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Writers and Their Superstitions

We writers can be a superstitious lot. I know writers who have a special location they prefer to work at, or a particular item of clothing they think makes the muse be more attentive. A lot of us seem to have something we believe we need to make us more successful or more creative in our endeavours.

I’m an intensely superstitious person – but not in the standard way. Walk under a ladder, yeah, done it way too often. Black cats? Cute and cool, but don’t care which way I cross their path. Mirrors, broken a few, mostly for art projects back in high school or by accident when moving. However I have certain habits, like when I used to drive to work every day I would look out at a lake I drove past and knew I would have a good day if I saw a bird with its wings fanned to dry in the sun. If there were no birds, I knew that a particular someone I didn’t like would probably visit my store that day. Weirdly enough, it was relatively accurate. A bizarre little superstition, but even now – though work is in the other direction – if I drive past, I look to the lake for my bird friend and gauge whether that day will be good or not.

Shinto Pencils
Shinto Pencils

Lucky charms play a big part in superstitions. Some writers have a special notepad, or pen they like to use. I’m quite partial to my Shinto pencils I bought from the Meiji shrine when I was in Tokyo. The pencils are traditionally bought by students. The students use these pencils to write their notes as they study. The pencils are supposed to invoke a Shinto god to give them luck in academics, make them pass that entrance exam or just generally be smarter. The power of the pencil is released more and more as it grows shorter and shorter with each sharpening. I use mine to write notes about my stories as I plan them.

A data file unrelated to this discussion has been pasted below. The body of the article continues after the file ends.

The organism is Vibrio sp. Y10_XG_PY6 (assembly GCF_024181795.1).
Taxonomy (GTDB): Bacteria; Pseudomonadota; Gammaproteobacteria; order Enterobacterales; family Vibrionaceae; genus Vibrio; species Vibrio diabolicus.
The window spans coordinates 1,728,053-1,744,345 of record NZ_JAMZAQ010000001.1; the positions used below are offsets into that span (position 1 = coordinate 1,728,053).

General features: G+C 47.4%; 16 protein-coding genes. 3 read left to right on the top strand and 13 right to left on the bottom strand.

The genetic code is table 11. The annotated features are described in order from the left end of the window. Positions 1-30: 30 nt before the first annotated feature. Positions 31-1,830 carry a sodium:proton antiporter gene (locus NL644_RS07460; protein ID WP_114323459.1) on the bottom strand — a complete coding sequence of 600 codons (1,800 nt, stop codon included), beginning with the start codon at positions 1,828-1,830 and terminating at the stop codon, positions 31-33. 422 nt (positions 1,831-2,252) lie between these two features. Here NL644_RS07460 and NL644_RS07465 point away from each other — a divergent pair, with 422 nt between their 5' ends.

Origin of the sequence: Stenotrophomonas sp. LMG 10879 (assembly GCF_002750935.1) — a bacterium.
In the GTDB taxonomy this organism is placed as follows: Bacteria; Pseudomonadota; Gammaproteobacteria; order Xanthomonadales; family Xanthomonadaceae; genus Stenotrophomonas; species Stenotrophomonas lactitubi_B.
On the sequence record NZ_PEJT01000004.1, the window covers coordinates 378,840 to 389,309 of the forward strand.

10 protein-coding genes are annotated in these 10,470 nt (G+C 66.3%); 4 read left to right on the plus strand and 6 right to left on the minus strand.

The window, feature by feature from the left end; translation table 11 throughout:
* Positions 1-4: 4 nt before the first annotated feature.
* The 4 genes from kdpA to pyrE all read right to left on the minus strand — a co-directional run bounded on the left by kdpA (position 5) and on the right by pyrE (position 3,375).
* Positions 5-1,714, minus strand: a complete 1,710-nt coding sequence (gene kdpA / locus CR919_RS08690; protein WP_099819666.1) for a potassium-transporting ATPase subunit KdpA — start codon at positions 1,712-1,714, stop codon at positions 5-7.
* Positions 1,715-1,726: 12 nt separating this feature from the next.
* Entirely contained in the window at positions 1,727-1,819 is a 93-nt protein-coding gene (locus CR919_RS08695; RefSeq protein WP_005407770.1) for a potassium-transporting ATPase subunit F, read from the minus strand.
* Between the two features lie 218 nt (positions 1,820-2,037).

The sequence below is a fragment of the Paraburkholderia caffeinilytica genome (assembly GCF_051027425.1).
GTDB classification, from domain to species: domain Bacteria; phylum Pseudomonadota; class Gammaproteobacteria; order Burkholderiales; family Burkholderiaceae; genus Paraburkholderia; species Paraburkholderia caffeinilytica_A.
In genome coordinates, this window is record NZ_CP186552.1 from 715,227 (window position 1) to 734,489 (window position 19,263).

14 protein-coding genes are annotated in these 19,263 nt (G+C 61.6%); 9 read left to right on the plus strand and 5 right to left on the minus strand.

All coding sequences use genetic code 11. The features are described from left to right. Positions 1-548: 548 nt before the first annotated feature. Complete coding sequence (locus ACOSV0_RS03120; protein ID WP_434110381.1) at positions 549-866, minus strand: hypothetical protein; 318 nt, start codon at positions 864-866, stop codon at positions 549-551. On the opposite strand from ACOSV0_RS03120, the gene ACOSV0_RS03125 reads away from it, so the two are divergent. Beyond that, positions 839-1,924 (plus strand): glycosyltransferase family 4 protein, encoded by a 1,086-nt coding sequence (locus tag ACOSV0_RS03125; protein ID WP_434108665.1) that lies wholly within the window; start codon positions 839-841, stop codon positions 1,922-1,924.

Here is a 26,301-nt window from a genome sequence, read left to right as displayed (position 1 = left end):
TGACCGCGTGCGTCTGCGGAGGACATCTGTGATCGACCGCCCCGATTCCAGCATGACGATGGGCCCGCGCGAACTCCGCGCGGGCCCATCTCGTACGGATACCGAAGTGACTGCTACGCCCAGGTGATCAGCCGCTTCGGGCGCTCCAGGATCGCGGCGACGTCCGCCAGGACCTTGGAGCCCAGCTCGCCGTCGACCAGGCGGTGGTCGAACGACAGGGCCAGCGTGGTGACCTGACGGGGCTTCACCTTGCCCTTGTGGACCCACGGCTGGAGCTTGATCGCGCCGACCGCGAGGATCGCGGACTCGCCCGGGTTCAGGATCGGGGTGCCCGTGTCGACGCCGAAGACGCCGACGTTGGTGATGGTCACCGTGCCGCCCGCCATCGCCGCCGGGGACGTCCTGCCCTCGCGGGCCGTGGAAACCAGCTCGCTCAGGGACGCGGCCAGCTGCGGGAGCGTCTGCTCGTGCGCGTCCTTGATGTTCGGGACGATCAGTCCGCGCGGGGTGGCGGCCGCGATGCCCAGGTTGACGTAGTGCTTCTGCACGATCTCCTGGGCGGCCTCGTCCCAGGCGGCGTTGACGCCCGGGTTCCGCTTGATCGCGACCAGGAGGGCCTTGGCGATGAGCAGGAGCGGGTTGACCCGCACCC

I also have a lucky editing charm, a pen I bought from Ueno zoo (also in Tokyo – I TOLD you people I’m a Japanophile). It’s one of those multi-colour pens where you click between red, blue, green and black. I use the red and green to do my proofing and editing.

Do you have any weird superstitions or lucky charms, even if they aren’t related to writing?

 

1 Comment


  1. // Reply

    Our limited porpectiens, coupled with our survival instincts, contribute to our inability to fully comprehend our true reality and also fuels our instinctual superstitious behavior. When spiritualists claim that there is much more beyond what we can perceive, they are absolutely correct. Except in our case, it has more to do with our limitation to perceive our environment and our higher-reasoning’s desire to survive and live forever.

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